13. Phil - My drawer of shame is deep and full. The pins are in. I have some copper wire that I thought was the right diameter, but turned out to be just over size. I had my hopes up for a moment. I'm using 3'16th" stainless steel brick ties. To prepare, I'm sanding on fresh 400 grit paper, a clean piece scrap cherry wood from the handle block. I'll mix this wood dust with the epoxy to use in the pin holes. As good as I am at drilling a nice clean hole.... I'm not very good at it and my drill press sucks, so it doesn't always happen. So, this blends any slop quite well, especially if ver
  14. The handle is roughed out. I love working with cherry. I build and repair canoes and carve a lot of canoe paddles. Likely 80% of my paddles are cherry so I've become quite familiar with it. Although not from a paddle, this piece is an off-cut of 5/4's flat sawn that was destined for a mirror frame I built a while back. Nice solid stuff and I like the look. I started by drawing some reference lines by eye: I begin grinding in a depression on the middle line: The belt sander wheel does a good job with this task: This is feathered into a smooth U-shape: I then take it to the vi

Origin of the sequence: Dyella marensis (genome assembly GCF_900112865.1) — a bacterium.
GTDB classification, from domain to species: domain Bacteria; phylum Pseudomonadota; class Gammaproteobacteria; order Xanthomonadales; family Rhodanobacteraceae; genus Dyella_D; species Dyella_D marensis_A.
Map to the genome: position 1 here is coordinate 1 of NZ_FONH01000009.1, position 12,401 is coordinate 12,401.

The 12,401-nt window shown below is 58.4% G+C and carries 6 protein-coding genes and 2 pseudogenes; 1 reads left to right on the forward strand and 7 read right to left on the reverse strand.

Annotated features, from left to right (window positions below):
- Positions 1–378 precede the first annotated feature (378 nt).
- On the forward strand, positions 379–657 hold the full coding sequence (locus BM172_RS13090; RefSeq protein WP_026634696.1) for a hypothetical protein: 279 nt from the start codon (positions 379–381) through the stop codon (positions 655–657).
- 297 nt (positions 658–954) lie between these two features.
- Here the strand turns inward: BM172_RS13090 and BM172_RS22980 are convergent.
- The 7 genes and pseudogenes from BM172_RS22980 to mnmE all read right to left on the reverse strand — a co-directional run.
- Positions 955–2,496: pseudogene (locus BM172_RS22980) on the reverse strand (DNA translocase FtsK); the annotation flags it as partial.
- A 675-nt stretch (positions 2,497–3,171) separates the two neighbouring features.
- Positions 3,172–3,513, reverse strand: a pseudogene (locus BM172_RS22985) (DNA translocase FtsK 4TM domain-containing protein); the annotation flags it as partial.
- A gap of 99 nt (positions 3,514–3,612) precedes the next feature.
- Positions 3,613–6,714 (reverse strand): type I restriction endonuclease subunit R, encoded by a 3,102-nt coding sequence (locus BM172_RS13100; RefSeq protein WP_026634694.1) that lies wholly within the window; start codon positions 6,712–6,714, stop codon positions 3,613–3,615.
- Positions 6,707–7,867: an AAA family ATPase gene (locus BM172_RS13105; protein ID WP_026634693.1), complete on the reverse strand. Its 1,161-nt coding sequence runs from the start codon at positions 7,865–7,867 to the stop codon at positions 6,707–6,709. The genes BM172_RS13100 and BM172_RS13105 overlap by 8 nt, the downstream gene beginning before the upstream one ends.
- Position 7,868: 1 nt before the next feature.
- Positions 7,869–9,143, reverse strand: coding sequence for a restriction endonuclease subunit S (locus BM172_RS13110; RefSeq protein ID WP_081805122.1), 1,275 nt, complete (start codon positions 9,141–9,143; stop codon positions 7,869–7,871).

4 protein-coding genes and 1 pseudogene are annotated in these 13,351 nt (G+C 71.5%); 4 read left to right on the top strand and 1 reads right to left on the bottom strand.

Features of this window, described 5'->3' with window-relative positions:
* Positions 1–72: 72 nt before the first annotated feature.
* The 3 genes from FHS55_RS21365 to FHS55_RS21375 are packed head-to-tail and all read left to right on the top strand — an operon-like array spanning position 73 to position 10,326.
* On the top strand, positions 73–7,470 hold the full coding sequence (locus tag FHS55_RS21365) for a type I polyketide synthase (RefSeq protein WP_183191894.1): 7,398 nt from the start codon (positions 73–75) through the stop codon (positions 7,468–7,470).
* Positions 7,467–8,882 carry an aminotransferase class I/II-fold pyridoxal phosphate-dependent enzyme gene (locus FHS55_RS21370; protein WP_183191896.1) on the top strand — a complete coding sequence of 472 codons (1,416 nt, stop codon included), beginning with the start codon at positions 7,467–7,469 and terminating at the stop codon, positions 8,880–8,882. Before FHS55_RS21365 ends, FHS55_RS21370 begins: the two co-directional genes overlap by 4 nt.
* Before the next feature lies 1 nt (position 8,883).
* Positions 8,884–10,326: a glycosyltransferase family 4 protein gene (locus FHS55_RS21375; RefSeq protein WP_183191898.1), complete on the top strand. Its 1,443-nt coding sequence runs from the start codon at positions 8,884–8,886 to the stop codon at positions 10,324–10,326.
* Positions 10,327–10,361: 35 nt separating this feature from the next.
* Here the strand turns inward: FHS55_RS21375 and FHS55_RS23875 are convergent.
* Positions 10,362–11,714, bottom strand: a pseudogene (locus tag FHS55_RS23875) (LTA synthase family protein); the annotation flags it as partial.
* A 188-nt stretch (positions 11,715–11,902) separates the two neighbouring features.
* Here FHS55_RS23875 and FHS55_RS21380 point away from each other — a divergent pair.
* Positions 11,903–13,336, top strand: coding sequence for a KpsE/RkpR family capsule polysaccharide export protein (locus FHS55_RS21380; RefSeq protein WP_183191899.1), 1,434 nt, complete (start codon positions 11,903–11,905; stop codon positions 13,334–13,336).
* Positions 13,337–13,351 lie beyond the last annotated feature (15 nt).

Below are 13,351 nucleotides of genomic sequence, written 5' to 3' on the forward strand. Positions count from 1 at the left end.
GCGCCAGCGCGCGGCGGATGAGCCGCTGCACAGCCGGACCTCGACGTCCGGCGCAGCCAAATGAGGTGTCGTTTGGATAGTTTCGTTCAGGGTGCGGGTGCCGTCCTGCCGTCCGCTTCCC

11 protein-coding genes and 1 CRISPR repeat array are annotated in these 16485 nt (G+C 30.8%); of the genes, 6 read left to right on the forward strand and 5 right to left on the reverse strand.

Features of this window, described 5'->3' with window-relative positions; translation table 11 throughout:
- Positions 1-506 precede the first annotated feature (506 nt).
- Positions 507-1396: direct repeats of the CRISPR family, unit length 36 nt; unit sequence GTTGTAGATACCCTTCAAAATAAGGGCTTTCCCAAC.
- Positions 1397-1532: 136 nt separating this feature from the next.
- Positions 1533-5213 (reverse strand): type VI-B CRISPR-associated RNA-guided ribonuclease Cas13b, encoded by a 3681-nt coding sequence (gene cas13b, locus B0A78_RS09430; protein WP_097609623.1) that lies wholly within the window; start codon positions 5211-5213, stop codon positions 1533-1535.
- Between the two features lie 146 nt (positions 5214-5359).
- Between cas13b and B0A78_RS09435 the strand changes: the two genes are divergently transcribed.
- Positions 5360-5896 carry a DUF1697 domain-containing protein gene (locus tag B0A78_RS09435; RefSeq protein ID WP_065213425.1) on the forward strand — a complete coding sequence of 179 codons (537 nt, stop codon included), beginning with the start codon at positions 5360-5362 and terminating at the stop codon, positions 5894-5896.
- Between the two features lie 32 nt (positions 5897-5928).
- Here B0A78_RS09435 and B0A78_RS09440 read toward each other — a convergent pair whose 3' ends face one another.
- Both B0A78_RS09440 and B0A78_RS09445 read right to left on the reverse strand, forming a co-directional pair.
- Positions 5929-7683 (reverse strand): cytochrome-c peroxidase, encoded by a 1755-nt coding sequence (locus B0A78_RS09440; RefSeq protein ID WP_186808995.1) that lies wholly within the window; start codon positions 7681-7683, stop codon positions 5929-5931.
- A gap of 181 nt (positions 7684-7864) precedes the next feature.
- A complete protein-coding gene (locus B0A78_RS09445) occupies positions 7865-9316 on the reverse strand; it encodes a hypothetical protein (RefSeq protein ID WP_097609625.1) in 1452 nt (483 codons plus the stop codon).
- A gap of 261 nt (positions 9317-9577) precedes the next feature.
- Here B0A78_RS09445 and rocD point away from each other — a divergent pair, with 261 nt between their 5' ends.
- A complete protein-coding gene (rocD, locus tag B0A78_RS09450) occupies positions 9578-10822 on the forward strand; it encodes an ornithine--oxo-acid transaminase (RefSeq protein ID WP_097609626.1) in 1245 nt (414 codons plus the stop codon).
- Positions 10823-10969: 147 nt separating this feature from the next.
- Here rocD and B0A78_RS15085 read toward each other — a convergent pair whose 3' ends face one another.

15. I got some work done this morning and thought I would post some progress photos while I have some lunch. First - I should introduce my most valuable, and likely the most accurate, jig my the shop. A collaborative, albeit unknowing, effort between K&G Stabilizing, Aldo Bruno, Sharpie, Scotch Tape and myself, this is a jig Nick Wheeler would truly be proud of.... indeed he was the inspiration for it. When I saw(read) Nick do this with decidedly nicer tools and immeasurably more skill, this become standard procedure to confirm everything is still in alignment. Someday I'll get some fancy st
  16. Hi Phil - Yes, I've used both brands quite a bit. Mostly for canoe building though. I happen to be working on a 17ft wood strip these days and this is what I'm using for the fiberglass layers. It also dries crystal clear which helps show off the nice cedar strip hulls of these canoes. System Three is what I had on hand for this knife. The West Systems line is high quality stuff as well and could easily do this job.
  17. I managed to get the guard and handle glued up and curing for the night. I was hoping to get this done by 10:00am this morning, but.......... I "chose" to spend most of the day installing a new toilet and bathroom floor instead. I spent about two hours this morning (pre-bathroom reno) fine tuning all joinery. Then, just for shits and giggles, I blued the guard with some Birchwood Casey Perma Blue that I was given by a hunting guide who lives up the road. I've never tried blueing and I like the look, so........the guard was sanded to 800 then given two successive coats of blueing, then poli